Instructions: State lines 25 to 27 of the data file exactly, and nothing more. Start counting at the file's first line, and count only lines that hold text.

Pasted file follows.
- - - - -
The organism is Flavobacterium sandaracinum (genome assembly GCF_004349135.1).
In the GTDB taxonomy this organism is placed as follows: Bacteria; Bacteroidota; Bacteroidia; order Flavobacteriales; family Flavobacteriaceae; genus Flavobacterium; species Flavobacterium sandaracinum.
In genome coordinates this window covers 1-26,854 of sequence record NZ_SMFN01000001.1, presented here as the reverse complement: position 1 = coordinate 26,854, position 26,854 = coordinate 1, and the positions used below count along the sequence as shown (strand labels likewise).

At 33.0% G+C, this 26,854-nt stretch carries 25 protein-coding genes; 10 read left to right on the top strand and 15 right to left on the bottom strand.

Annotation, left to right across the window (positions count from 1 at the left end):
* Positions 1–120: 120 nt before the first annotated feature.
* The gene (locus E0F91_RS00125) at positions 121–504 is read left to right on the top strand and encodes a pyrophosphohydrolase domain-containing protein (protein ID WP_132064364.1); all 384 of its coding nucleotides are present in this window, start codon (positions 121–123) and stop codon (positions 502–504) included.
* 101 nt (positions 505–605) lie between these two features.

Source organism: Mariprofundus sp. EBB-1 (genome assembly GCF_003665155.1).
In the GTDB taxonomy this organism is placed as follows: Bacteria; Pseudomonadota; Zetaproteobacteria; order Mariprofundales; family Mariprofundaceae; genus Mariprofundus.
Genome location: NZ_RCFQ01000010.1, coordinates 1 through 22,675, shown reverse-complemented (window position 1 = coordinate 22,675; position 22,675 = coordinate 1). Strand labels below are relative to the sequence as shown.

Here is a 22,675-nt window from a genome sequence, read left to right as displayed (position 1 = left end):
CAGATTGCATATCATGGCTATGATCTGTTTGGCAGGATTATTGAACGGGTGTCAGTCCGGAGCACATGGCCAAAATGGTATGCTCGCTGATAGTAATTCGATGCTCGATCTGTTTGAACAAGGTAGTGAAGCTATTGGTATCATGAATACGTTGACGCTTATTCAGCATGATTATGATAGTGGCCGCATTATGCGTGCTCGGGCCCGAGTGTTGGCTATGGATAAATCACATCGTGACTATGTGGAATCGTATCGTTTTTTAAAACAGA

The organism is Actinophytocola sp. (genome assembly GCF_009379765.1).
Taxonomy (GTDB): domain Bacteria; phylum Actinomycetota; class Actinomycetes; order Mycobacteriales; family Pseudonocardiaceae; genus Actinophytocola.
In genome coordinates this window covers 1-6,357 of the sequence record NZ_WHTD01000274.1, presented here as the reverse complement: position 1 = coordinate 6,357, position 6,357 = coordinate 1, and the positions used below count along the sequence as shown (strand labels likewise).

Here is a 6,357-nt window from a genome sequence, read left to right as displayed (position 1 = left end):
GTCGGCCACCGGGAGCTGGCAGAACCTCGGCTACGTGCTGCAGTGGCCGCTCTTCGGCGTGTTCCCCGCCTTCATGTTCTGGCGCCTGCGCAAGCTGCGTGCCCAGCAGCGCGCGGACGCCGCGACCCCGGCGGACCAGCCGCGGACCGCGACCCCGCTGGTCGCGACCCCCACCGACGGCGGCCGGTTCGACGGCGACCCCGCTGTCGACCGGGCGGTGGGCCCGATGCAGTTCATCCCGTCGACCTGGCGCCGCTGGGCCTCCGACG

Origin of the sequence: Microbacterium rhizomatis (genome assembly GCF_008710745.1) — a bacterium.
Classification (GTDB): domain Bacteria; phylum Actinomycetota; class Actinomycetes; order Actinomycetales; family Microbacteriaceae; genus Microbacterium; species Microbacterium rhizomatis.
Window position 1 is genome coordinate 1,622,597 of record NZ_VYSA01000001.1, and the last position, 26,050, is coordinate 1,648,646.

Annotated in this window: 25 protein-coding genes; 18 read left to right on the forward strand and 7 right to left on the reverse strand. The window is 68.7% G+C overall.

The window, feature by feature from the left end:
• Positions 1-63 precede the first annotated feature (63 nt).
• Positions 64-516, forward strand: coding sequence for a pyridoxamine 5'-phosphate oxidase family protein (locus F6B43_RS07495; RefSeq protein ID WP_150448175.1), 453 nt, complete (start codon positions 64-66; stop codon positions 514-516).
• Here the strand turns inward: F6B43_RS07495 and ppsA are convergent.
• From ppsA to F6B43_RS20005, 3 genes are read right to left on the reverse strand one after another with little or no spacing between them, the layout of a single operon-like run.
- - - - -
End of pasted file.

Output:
• Positions 64-516, forward strand: coding sequence for a pyridoxamine 5'-phosphate oxidase family protein (locus F6B43_RS07495; RefSeq protein ID WP_150448175.1), 453 nt, complete (start codon positions 64-66; stop codon positions 514-516).
• Here the strand turns inward: F6B43_RS07495 and ppsA are convergent.
• From ppsA to F6B43_RS20005, 3 genes are read right to left on the reverse strand one after another with little or no spacing between them, the layout of a single operon-like run.